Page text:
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Pediatr Emerg Care. 2014 Nov;30(11):788-92. doi: 10.1097/PEC.0000000000000260.

Postpartum depression screening in the pediatric emergency department.

Author information

1
From the *Section of Pediatric Emergency Medicine, Department of Pediatrics, †Yale University School of Medicine; ‡Child Study Center, Yale University School of Medicine, New Haven, CT.

Abstract

PURPOSE:

This study aimed to determine the prevalence of and risk factors for postpartum depression (PPD) in mothers of young infants presenting to the pediatric emergency department (PED).

METHODS:

This was a prospective, observational study to evaluate the prevalence of PPD in a sample of mothers of young infants presenting to the PED of an urban, tertiary care children's hospital. A convenience sample of mothers with infants younger than 4 months who presented to our urban, tertiary care PED was surveyed in English or Spanish using the Edinburgh Postpartum Depression Scale (EPDS). Demographic information was collected. Members of the study team evaluated and counseled those mothers who screened positive on the EPDS (score ≥ 10). During the PED visit, social work consultation and mental health resources were also offered. Resource use and additional mental health needs were assessed, with a follow-up telephone call 4 weeks after the initial ED presentation. Performance characteristics of a brief, 3-question anxiety subset were compared using a positive EPDS as the reference standard. All study participants were given information about community resources for new mothers. Data were analyzed using t test or Χ (with Yates correction as necessary).

RESULTS:

A convenience sample of 200 mothers was enrolled; 31 (16%) of these mothers had an EPDS score of 10 or greater. Mothers had a mean age of 27 years (range, 15-41); 45% were first-time mothers; 40% got pediatric care in a state-funded clinic; and 10% were Spanish speaking. There were no statistically significant differences in baseline demographic characteristics of mothers with and without PPD. Mothers who were depressed were more likely to report that they either strongly agreed or agreed with the statement "I feel that my child is always fussy" (P = 0.004). The anxiety subscale produced a sensitivity of 0.87 (95% confidence interval [CI], 0.69-0.96), a specificity of 0.70 (95% CI, 0.63-0.77), and a negative predictive value of 0.97 (95% CI, 0.91-0.99). The majority of participants (92%) reached at follow-up reported improvement in their mood. Fifty percent reported discussing their mood with someone else, although only 33% of these women did so with a medical provider.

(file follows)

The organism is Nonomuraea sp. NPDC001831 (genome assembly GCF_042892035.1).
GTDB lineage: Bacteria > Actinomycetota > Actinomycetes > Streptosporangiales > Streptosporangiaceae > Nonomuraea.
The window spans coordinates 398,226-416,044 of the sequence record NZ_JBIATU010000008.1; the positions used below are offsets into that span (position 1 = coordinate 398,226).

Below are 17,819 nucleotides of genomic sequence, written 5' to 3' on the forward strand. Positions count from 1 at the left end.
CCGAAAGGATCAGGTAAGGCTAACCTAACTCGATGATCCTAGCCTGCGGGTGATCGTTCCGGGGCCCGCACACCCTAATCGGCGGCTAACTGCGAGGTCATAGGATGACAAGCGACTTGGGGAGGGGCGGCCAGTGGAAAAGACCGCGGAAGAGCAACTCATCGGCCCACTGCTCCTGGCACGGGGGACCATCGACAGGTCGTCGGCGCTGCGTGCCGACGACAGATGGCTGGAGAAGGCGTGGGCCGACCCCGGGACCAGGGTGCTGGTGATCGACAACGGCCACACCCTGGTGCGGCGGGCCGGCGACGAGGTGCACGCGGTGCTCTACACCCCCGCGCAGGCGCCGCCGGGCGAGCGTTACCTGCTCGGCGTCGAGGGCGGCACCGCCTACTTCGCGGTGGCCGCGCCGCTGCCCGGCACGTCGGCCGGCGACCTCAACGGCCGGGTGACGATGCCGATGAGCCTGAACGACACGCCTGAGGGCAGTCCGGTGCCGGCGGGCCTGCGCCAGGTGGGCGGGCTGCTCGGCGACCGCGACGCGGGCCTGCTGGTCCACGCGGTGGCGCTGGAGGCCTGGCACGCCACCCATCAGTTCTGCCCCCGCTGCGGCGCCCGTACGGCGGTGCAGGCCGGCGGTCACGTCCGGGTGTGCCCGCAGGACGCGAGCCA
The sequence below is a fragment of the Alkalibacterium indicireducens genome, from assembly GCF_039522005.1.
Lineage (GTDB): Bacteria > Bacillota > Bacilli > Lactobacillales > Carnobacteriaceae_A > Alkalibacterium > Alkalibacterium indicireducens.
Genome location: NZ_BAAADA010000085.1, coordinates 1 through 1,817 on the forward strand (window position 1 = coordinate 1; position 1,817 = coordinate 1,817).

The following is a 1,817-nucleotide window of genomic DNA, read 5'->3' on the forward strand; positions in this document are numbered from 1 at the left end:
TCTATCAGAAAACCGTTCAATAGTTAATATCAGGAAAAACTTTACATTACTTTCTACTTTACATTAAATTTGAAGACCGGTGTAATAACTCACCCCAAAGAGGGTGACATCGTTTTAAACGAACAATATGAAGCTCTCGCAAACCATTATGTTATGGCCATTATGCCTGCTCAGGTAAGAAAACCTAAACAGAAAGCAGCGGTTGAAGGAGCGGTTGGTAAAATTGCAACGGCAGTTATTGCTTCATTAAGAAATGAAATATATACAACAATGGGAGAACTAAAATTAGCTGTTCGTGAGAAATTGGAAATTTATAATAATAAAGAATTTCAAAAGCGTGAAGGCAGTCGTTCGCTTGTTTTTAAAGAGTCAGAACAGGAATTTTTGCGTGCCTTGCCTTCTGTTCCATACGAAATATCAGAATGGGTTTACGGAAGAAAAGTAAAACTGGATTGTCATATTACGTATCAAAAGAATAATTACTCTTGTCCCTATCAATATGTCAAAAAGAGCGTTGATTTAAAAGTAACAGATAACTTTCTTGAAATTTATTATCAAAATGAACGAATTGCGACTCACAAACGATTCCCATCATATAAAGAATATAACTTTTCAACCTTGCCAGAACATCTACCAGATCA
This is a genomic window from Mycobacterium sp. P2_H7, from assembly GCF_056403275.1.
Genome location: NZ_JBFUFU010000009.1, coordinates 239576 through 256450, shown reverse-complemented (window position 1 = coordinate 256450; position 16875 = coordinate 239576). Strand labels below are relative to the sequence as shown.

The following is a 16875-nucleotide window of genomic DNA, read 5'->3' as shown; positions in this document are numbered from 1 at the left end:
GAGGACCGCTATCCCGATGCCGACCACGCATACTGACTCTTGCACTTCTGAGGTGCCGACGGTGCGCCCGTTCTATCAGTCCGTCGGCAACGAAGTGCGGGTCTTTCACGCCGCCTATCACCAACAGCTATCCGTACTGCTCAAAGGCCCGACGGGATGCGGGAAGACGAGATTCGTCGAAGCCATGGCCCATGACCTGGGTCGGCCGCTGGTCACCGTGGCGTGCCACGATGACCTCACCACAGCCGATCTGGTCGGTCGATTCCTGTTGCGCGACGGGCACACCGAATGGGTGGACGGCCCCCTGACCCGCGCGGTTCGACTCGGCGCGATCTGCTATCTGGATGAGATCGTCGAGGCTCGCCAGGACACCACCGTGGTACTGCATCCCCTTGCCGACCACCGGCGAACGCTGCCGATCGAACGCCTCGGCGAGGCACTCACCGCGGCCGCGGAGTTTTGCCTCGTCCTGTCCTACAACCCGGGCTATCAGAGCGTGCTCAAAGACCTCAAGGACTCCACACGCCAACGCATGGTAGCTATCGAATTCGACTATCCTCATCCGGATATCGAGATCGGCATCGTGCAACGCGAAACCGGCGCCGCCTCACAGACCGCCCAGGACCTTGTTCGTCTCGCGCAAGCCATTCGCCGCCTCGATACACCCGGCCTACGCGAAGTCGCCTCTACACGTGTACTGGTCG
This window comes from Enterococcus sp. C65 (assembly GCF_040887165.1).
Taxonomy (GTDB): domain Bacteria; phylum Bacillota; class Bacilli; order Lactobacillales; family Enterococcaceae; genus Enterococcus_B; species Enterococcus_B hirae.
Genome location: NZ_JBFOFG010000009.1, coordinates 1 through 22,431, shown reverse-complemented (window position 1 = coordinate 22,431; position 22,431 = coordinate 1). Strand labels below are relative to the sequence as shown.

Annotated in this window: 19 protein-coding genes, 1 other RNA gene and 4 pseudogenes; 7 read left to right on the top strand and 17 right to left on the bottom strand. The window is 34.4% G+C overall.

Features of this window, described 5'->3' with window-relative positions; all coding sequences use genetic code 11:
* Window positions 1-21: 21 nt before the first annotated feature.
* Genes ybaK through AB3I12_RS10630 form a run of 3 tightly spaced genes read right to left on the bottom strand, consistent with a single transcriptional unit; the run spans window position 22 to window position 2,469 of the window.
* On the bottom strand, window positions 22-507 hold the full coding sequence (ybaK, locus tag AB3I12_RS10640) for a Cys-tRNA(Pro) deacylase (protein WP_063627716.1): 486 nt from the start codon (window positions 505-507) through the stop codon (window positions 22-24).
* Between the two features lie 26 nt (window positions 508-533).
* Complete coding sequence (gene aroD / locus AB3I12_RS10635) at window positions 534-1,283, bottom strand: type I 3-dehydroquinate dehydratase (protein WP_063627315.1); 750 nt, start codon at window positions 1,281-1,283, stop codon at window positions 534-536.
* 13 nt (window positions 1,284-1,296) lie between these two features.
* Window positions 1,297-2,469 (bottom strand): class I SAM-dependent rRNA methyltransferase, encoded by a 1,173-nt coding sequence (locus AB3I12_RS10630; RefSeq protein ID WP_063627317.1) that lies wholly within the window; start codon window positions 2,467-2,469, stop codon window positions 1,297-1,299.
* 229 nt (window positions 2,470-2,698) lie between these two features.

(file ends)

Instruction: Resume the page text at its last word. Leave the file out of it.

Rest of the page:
CONCLUSIONS:

Postpartum depression affects a significant number of mothers of young infants who present to the PED for medical care. There are no clear demographic identifiers of these at-risk mothers, making universal screening an advisable approach. Capture of at-risk mothers during PED visits may accelerate connection with mental health resources. Anxiety seems to be a significant contributor. Mothers with PPD often characterize their infants to have a "fussy" temperament. The most appropriate referral for these women in this setting merits further investigation.

PMID:
25343740
DOI:
10.1097/PEC.0000000000000260
[Indexed for MEDLINE]

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